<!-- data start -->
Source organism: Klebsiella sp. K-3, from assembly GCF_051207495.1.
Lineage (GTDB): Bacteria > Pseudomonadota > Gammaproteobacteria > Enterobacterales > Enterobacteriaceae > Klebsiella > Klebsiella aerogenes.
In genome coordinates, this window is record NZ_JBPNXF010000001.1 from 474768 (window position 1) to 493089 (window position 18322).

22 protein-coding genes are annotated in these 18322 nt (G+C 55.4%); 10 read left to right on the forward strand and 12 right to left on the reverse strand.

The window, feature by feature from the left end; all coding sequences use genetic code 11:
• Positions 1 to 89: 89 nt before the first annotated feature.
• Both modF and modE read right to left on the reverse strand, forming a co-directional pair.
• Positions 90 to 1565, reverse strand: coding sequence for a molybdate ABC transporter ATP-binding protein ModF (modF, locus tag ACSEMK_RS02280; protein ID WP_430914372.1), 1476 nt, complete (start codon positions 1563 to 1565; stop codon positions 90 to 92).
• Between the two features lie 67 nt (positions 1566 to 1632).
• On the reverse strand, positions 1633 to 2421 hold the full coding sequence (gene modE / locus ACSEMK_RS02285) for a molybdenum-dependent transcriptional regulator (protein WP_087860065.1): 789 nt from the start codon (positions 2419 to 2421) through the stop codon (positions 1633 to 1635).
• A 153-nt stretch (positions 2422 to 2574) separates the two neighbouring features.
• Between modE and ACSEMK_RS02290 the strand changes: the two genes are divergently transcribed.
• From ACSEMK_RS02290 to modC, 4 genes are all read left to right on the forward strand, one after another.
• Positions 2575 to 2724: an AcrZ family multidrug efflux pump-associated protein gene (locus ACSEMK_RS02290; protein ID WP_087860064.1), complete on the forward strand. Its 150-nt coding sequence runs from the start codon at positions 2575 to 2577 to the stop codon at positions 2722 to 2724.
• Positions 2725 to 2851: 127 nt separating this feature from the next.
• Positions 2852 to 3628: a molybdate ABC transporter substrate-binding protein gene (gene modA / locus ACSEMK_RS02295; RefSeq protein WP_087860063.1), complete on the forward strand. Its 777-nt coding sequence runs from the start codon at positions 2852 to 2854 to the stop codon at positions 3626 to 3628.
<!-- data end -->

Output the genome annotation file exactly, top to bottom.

Source organism: Klebsiella sp. K-3, from assembly GCF_051207495.1.
Lineage (GTDB): Bacteria > Pseudomonadota > Gammaproteobacteria > Enterobacterales > Enterobacteriaceae > Klebsiella > Klebsiella aerogenes.
In genome coordinates, this window is record NZ_JBPNXF010000001.1 from 474768 (window position 1) to 493089 (window position 18322).

22 protein-coding genes are annotated in these 18322 nt (G+C 55.4%); 10 read left to right on the forward strand and 12 right to left on the reverse strand.

The window, feature by feature from the left end; all coding sequences use genetic code 11:
• Positions 1 to 89: 89 nt before the first annotated feature.
• Both modF and modE read right to left on the reverse strand, forming a co-directional pair.
• Positions 90 to 1565, reverse strand: coding sequence for a molybdate ABC transporter ATP-binding protein ModF (modF, locus tag ACSEMK_RS02280; protein ID WP_430914372.1), 1476 nt, complete (start codon positions 1563 to 1565; stop codon positions 90 to 92).
• Between the two features lie 67 nt (positions 1566 to 1632).
• On the reverse strand, positions 1633 to 2421 hold the full coding sequence (gene modE / locus ACSEMK_RS02285) for a molybdenum-dependent transcriptional regulator (protein WP_087860065.1): 789 nt from the start codon (positions 2419 to 2421) through the stop codon (positions 1633 to 1635).
• A 153-nt stretch (positions 2422 to 2574) separates the two neighbouring features.
• Between modE and ACSEMK_RS02290 the strand changes: the two genes are divergently transcribed.
• From ACSEMK_RS02290 to modC, 4 genes are all read left to right on the forward strand, one after another.
• Positions 2575 to 2724: an AcrZ family multidrug efflux pump-associated protein gene (locus ACSEMK_RS02290; protein ID WP_087860064.1), complete on the forward strand. Its 150-nt coding sequence runs from the start codon at positions 2575 to 2577 to the stop codon at positions 2722 to 2724.
• Positions 2725 to 2851: 127 nt separating this feature from the next.
• Positions 2852 to 3628: a molybdate ABC transporter substrate-binding protein gene (gene modA / locus ACSEMK_RS02295; RefSeq protein WP_087860063.1), complete on the forward strand. Its 777-nt coding sequence runs from the start codon at positions 2852 to 2854 to the stop codon at positions 3626 to 3628.